Iran announced on March 14 2015 that it had begun mass production of the Qader anti-ship missile. This weapon is said to have a range of 300 kilometers. This is not a new design but appears to be the latest development in an Iranian effort to create clones of the Chinese C-802 (“Silkworm”) anti-ship missiles. Iran ordered some of these in 1995 but China was pressured to respect the international weapons embargoes on Iran and did not ship all the missiles Iran ordered. China kept silent as Iran proceeded to reverse-engineer the few C-802s it did have. China has long bought Iranian oil and has been ready to help develop Iranian oil fields once embargoes are lifted. So China did not protest the reverse-engineering efforts.
The C-802 is old technology anyway. The C-802 (and early Iranian copies) are 6.2 meter (20 foot) long, 360mm, 682 kg (1,500 pound) missiles with a 164 kg (360 pound) warhead. The C-820 has a max range of 120 kilometers, and moves along at about 250 meters a second. By 2001 Iran was openly testing these C-802 clones, which were called Qader or Noor. By 2011 there was a version with a range of 200 kilometers and an improved guidance system. The latest version has a range of 300 kilometers and probably an even more effective guidance system. Meanwhile the Chinese kept improving the C-802, making it more reliable and accurate. There were also several variants including a cruise missile version with a range of 500 kilometers.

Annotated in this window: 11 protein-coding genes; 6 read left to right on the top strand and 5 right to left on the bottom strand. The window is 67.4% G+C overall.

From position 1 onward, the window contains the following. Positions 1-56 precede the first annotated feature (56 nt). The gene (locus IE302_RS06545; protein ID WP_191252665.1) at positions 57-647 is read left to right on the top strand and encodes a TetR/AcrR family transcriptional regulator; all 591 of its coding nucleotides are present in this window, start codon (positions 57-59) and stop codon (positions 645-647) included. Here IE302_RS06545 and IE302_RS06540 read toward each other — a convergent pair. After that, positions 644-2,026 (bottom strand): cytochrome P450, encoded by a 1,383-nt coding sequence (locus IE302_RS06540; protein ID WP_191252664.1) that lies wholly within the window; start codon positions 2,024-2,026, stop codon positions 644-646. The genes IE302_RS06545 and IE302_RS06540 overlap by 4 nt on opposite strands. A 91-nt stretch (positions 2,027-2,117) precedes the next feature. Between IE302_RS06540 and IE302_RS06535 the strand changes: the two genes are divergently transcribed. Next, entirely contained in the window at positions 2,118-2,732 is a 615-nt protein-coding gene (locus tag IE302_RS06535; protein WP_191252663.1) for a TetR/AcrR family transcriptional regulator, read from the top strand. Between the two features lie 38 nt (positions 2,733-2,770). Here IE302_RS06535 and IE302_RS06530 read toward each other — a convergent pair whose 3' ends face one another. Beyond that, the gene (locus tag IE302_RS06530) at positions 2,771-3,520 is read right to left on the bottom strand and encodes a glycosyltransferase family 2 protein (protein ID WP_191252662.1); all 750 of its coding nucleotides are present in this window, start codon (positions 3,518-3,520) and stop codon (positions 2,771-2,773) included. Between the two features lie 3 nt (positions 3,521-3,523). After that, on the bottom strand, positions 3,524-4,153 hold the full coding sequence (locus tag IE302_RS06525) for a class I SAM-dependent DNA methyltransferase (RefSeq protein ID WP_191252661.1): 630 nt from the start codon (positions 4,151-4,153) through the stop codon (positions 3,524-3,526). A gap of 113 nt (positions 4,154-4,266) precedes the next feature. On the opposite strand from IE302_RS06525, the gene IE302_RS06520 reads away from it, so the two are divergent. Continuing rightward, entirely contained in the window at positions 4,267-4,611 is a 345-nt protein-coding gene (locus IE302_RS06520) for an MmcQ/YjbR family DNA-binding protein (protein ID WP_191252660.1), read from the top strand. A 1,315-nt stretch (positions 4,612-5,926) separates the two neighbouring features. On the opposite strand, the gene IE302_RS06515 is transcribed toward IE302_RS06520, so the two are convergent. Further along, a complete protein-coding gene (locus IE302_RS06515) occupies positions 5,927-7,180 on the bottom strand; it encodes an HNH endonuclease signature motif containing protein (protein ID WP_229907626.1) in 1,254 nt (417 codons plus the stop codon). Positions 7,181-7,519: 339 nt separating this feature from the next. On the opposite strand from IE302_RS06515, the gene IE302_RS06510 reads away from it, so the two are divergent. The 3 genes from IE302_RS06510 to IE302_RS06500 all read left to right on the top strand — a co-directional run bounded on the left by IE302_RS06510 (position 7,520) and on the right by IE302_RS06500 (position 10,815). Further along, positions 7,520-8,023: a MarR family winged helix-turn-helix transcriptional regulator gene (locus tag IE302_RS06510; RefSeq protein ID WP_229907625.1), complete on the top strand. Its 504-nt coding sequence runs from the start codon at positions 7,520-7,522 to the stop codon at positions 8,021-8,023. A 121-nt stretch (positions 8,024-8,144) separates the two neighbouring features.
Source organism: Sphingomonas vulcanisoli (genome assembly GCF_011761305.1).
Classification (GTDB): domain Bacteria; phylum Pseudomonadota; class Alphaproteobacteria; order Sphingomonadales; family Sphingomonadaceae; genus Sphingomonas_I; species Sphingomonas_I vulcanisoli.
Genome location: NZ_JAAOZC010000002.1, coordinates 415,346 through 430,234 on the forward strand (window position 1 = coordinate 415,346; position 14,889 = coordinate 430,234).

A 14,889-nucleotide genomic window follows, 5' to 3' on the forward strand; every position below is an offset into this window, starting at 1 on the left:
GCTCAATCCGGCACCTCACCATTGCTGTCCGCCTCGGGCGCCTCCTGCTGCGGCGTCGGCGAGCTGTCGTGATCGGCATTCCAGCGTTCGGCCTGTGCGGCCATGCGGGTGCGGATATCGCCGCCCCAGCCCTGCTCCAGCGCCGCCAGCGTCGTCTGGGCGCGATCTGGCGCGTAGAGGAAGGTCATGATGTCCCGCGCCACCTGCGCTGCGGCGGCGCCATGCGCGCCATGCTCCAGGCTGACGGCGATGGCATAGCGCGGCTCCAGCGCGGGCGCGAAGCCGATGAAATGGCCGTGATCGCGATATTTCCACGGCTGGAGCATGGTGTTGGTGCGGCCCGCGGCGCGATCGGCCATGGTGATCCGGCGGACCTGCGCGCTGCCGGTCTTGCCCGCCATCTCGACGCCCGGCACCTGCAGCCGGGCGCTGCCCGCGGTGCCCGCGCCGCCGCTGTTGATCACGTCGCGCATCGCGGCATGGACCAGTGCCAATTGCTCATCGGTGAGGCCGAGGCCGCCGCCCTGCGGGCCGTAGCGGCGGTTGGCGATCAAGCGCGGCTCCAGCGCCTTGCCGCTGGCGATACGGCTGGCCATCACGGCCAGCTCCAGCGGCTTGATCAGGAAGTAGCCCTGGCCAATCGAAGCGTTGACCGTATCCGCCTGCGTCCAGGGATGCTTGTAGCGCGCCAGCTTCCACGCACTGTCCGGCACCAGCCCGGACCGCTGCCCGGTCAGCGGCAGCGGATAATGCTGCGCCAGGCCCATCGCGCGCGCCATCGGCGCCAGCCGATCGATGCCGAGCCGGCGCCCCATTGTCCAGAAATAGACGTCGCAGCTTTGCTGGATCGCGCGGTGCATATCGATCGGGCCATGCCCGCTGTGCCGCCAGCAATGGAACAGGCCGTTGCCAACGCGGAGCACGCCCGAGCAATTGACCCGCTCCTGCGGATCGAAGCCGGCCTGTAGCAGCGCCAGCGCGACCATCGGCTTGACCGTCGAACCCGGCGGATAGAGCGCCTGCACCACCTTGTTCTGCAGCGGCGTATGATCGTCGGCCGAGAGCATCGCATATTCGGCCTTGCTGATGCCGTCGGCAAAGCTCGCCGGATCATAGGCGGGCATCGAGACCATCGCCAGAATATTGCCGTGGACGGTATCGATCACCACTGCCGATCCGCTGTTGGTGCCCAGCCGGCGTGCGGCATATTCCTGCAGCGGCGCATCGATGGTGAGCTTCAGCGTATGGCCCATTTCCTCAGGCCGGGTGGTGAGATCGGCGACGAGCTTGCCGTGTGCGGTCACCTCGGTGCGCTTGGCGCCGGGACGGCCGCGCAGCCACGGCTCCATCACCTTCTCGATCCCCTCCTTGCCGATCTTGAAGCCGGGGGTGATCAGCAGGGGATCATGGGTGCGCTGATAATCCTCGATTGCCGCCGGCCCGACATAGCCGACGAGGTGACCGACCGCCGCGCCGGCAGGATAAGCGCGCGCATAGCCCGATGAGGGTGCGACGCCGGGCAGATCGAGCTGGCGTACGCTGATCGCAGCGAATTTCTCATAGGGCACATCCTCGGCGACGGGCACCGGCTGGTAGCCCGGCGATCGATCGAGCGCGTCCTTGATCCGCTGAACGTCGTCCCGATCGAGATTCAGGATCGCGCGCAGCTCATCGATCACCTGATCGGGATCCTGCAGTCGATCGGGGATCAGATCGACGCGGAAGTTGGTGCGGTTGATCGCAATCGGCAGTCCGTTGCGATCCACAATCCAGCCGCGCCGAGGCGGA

Qader has been available for use on ships, from truck mounted launchers (in trucks designed to look like civilian cargo transports) and from aircraft.